I’d like to make two brief applications of this wondrous mystery from today’s Gospel. The first regards our level of giving to God. The context of taxes in today’s Gospel is helpful. Most of us hate paying taxes and do everything we can to pay less — at different levels, we save receipts, we take deductions, we pay accountants to find loopholes, we vote for politicians who promise lower rates, we move savings to off-shore havens, and those who run corporations often lobby legislators for loopholes. Sometimes we try similar strategies with God, whom we don’t want to tax the time, money, talents, he’s given us, because we prefer to be owners rather than stewards. Many of us do what we can to get out of our spiritual commitments. We ask how far can we go without sinning. We do the minimum in terms of our prayers. We donate something but do not make a real sacrifice. We even shop for Churches or Masses that are less demanding on our time. Today Jesus is calling us to a different way of living. He says to us, “Give to God the things that are God’s,” and “Give to the civil order what the civil order is owed.” The gift that Jesus is asking of us is ourselves, and our supreme task in life is to make our lives fit to offer to him and with him for others. We’re all in a 100 percent tax bracket, called to give everything… with love! This is how St. Paul finishes today’s first reading, by urging us to focus our existence “for the glory and praise of God.”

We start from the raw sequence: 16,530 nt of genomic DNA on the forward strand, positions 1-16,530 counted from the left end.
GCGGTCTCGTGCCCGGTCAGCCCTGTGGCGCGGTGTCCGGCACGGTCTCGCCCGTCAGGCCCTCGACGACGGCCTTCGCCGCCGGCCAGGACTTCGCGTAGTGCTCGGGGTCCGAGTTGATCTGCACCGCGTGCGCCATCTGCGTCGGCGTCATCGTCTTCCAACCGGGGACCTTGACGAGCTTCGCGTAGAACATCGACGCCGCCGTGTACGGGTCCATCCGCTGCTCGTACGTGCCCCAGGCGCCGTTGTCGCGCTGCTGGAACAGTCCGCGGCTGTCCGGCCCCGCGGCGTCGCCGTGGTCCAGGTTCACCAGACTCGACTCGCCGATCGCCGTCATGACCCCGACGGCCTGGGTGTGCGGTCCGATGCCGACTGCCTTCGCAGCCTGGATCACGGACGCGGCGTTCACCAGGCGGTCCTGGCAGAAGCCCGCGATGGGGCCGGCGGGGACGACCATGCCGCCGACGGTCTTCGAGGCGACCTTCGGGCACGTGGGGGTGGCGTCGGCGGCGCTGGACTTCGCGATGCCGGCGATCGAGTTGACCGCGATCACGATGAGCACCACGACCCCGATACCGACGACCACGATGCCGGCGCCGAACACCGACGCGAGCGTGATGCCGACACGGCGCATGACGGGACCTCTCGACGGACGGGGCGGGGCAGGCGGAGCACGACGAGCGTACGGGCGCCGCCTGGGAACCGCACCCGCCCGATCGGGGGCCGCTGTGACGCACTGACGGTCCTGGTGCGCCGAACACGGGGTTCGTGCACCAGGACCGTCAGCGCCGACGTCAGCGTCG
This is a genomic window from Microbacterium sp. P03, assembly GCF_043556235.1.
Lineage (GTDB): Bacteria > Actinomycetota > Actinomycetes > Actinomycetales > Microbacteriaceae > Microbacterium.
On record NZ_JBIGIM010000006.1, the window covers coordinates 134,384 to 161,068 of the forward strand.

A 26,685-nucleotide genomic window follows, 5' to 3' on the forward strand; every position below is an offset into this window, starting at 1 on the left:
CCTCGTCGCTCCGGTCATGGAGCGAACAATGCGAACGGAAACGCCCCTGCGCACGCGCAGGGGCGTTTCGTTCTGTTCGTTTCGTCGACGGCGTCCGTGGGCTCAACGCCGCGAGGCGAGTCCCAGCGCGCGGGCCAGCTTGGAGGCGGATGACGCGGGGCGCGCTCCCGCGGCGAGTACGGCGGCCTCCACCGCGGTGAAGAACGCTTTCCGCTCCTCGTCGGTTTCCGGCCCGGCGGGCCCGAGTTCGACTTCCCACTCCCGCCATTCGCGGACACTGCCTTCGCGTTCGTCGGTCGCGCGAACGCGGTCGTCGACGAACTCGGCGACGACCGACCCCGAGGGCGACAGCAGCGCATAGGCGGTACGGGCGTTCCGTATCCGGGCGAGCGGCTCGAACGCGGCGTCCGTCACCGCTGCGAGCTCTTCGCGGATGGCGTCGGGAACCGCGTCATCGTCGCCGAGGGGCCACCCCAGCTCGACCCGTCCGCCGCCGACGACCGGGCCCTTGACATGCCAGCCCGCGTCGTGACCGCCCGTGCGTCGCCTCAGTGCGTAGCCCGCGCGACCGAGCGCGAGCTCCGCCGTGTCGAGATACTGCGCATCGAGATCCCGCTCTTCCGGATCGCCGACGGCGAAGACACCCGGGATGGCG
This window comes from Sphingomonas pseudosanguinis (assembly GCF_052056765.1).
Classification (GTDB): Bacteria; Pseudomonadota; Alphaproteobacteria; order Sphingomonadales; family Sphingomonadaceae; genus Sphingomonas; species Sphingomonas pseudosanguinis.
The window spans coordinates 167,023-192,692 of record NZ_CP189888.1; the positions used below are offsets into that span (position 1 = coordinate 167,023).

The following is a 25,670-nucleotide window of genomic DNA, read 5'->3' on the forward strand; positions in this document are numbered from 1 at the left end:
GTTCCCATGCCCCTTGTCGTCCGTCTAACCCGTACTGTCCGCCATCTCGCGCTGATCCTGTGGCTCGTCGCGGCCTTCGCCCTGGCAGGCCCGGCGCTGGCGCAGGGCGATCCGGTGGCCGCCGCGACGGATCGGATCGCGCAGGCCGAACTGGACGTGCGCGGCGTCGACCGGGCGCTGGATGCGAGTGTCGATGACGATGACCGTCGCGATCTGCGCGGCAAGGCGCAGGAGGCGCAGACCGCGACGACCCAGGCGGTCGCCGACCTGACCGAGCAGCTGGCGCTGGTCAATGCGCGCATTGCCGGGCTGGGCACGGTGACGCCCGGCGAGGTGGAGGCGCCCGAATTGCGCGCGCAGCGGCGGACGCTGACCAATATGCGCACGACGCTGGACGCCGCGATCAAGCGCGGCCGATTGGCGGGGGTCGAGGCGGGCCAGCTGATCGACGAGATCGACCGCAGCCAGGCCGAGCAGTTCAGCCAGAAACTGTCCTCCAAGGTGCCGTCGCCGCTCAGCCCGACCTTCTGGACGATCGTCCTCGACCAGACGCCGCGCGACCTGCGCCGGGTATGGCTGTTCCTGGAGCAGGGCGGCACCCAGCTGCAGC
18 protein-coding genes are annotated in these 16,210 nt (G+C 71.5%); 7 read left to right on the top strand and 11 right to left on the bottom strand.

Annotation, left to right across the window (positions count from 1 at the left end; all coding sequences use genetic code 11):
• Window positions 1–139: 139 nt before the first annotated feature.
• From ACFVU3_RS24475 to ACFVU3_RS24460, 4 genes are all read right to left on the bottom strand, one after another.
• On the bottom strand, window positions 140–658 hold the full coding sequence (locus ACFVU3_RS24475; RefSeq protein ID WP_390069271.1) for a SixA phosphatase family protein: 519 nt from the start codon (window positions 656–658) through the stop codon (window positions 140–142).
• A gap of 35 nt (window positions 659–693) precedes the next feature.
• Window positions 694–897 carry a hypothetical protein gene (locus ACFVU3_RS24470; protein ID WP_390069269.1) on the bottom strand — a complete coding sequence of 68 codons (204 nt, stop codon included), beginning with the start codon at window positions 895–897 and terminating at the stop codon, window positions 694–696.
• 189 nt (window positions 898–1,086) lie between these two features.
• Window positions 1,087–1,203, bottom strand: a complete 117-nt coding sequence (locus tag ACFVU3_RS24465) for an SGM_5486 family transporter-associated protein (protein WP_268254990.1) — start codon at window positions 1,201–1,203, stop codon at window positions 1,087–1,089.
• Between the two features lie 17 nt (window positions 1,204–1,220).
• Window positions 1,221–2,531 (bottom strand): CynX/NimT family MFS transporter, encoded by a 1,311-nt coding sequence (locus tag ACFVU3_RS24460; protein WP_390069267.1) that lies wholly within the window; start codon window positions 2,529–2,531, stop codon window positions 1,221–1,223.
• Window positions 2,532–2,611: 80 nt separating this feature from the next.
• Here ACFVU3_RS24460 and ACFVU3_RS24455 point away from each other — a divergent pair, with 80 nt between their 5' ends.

This is pointed to in today’s first reading from St. Paul’s Letter to the Philippians, but it’s hidden behind his beautiful prayer “that the one who began a good work in you will continue to complete it until the day of Christ Jesus.” The words in Greek he uses for “begin” and “complete” are enarchesthai and epitelein, respectively, which are technical terms for the beginning and end of a sacrifice. The apostle is basically framing our entire life as a sacrifice ready to be offered to God, which is the same thing he does when he urges us in his Letter to the Romans to “present our bodies as a living sacrifice, holy and acceptable to God.” We’re called to give ourselves in this way, first to love God with all our mind, heart, soul and strength, and then to love our neighbor with the same totality in God. It’s the exact opposite of a minimalistic or shallow approach to the Christian life. It’s to run so as to win. It’s to seek to do as well as we can on the final exam of life.